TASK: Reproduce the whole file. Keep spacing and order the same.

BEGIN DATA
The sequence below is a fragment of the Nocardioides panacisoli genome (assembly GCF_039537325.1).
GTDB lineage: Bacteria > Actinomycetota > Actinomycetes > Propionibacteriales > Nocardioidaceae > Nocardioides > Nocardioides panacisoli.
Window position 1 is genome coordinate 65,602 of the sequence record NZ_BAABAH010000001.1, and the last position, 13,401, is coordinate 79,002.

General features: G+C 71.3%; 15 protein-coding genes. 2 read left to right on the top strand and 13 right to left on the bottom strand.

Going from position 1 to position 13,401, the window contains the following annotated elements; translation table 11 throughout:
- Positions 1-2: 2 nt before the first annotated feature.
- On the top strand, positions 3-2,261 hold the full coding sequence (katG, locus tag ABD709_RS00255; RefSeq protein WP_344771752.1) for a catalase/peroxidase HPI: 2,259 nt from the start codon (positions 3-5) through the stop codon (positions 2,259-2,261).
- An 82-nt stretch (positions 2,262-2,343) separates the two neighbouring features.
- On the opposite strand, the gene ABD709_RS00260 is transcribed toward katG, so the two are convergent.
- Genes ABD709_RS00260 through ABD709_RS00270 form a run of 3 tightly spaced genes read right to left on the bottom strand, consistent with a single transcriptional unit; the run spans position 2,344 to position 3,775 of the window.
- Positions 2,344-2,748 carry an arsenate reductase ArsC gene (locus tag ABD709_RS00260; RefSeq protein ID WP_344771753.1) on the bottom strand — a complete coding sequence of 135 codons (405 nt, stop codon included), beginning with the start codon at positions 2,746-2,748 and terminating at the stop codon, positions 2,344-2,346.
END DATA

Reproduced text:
The sequence below is a fragment of the Nocardioides panacisoli genome (assembly GCF_039537325.1).
GTDB lineage: Bacteria > Actinomycetota > Actinomycetes > Propionibacteriales > Nocardioidaceae > Nocardioides > Nocardioides panacisoli.
Window position 1 is genome coordinate 65,602 of the sequence record NZ_BAABAH010000001.1, and the last position, 13,401, is coordinate 79,002.

General features: G+C 71.3%; 15 protein-coding genes. 2 read left to right on the top strand and 13 right to left on the bottom strand.

Going from position 1 to position 13,401, the window contains the following annotated elements; translation table 11 throughout:
- Positions 1-2: 2 nt before the first annotated feature.
- On the top strand, positions 3-2,261 hold the full coding sequence (katG, locus tag ABD709_RS00255; RefSeq protein WP_344771752.1) for a catalase/peroxidase HPI: 2,259 nt from the start codon (positions 3-5) through the stop codon (positions 2,259-2,261).
- An 82-nt stretch (positions 2,262-2,343) separates the two neighbouring features.
- On the opposite strand, the gene ABD709_RS00260 is transcribed toward katG, so the two are convergent.
- Genes ABD709_RS00260 through ABD709_RS00270 form a run of 3 tightly spaced genes read right to left on the bottom strand, consistent with a single transcriptional unit; the run spans position 2,344 to position 3,775 of the window.
- Positions 2,344-2,748 carry an arsenate reductase ArsC gene (locus tag ABD709_RS00260; RefSeq protein ID WP_344771753.1) on the bottom strand — a complete coding sequence of 135 codons (405 nt, stop codon included), beginning with the start codon at positions 2,746-2,748 and terminating at the stop codon, positions 2,344-2,346.